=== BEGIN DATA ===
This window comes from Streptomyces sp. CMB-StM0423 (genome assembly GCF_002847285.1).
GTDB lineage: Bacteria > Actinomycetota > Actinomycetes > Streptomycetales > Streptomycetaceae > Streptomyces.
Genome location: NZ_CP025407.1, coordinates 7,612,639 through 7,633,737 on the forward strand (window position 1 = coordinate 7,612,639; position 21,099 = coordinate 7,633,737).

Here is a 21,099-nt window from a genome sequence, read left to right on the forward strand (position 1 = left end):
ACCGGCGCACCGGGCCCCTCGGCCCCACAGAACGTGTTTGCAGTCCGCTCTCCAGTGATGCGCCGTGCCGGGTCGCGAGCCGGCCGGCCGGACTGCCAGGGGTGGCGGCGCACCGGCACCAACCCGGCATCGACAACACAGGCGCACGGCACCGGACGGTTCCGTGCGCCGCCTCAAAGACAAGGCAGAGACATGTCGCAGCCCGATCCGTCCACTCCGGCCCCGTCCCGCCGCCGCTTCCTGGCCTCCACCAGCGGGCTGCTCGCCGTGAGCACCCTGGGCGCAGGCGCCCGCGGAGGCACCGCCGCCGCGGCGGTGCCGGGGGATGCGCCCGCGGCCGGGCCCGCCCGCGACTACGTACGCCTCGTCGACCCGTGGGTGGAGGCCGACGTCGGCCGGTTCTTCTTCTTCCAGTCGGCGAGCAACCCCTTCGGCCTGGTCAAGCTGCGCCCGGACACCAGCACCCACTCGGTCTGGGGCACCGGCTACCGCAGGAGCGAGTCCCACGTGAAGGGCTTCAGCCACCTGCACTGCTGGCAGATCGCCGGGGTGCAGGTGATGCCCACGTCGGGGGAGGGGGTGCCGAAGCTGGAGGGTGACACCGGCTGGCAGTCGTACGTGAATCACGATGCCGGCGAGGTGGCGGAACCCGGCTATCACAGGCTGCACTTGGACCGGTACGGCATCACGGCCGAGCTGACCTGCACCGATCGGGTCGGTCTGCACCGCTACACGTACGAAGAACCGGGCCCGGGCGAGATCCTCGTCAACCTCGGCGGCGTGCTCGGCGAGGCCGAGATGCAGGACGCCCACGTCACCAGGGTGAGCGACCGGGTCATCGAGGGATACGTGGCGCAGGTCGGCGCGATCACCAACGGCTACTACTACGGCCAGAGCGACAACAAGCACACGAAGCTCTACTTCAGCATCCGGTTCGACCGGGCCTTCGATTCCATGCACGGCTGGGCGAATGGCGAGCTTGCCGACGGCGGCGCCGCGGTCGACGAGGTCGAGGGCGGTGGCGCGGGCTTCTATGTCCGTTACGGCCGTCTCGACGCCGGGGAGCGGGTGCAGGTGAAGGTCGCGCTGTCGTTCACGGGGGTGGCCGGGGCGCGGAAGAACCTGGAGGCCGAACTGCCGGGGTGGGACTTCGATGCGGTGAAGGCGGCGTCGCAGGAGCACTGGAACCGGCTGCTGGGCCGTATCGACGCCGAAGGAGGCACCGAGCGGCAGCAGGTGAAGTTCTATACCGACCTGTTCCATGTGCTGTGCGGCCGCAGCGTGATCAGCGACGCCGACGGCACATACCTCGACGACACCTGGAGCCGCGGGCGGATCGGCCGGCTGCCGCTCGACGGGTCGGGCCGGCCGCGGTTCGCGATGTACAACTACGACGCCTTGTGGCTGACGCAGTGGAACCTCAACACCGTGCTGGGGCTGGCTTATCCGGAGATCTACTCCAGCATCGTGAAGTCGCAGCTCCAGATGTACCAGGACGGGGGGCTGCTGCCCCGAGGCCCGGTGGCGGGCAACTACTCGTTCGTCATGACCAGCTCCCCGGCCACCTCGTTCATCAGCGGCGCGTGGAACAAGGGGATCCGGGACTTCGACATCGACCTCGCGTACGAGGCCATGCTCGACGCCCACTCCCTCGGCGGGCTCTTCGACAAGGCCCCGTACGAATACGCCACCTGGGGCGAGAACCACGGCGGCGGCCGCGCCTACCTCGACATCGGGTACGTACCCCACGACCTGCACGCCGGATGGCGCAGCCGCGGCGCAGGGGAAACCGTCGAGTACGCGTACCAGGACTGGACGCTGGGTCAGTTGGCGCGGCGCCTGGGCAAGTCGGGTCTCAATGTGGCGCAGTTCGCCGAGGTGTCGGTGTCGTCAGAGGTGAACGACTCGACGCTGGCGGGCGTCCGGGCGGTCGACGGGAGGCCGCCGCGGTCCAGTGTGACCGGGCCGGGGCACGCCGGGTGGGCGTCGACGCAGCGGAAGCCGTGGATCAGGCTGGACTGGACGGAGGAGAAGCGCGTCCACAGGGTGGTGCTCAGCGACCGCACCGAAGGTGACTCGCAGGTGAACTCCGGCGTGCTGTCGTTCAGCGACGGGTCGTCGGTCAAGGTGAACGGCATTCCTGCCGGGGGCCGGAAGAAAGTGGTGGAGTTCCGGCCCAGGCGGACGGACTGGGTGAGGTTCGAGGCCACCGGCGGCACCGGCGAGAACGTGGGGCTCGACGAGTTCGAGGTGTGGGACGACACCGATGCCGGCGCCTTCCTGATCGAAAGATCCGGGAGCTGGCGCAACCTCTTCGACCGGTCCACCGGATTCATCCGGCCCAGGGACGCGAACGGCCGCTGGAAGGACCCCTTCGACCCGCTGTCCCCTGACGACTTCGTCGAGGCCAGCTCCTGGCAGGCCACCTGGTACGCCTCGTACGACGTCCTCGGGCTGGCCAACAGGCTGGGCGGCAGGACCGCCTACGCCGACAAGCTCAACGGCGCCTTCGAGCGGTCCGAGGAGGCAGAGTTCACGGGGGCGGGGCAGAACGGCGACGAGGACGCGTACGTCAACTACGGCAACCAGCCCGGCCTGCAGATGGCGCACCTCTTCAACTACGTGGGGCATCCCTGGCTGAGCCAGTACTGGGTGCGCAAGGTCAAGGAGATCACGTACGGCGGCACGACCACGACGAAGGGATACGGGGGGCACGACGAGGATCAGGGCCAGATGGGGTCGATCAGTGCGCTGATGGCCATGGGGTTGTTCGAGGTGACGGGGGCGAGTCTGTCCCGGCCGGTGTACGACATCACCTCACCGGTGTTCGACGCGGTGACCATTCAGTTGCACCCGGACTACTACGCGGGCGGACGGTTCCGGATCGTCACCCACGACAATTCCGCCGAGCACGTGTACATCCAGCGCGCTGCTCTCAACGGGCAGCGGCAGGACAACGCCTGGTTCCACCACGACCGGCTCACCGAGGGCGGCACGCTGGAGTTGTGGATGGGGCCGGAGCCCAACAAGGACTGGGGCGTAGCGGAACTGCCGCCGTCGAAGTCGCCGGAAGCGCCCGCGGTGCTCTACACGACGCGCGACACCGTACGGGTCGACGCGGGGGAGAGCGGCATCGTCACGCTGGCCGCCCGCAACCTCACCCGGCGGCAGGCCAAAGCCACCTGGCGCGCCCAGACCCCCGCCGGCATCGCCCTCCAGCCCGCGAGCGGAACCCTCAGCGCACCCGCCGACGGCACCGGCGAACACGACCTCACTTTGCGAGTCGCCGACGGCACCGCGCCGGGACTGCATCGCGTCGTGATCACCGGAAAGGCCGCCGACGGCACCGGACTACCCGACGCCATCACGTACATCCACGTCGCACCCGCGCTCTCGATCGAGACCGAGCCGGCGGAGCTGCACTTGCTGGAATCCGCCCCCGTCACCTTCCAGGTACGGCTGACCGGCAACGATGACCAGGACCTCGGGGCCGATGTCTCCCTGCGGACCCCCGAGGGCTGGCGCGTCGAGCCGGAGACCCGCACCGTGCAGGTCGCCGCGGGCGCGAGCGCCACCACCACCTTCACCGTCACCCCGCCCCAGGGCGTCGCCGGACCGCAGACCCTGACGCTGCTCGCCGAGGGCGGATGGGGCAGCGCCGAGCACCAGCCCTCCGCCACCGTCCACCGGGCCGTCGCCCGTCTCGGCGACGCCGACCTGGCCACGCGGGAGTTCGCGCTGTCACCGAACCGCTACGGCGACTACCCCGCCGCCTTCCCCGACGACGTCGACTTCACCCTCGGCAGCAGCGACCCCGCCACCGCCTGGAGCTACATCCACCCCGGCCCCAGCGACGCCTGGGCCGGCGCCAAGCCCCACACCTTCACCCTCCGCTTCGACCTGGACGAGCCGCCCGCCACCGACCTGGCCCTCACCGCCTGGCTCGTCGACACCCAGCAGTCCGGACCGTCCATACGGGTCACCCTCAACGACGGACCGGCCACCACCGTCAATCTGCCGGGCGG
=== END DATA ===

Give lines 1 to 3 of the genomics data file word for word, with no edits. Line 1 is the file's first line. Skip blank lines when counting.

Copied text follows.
This window comes from Streptomyces sp. CMB-StM0423 (genome assembly GCF_002847285.1).
GTDB lineage: Bacteria > Actinomycetota > Actinomycetes > Streptomycetales > Streptomycetaceae > Streptomyces.
Genome location: NZ_CP025407.1, coordinates 7,612,639 through 7,633,737 on the forward strand (window position 1 = coordinate 7,612,639; position 21,099 = coordinate 7,633,737).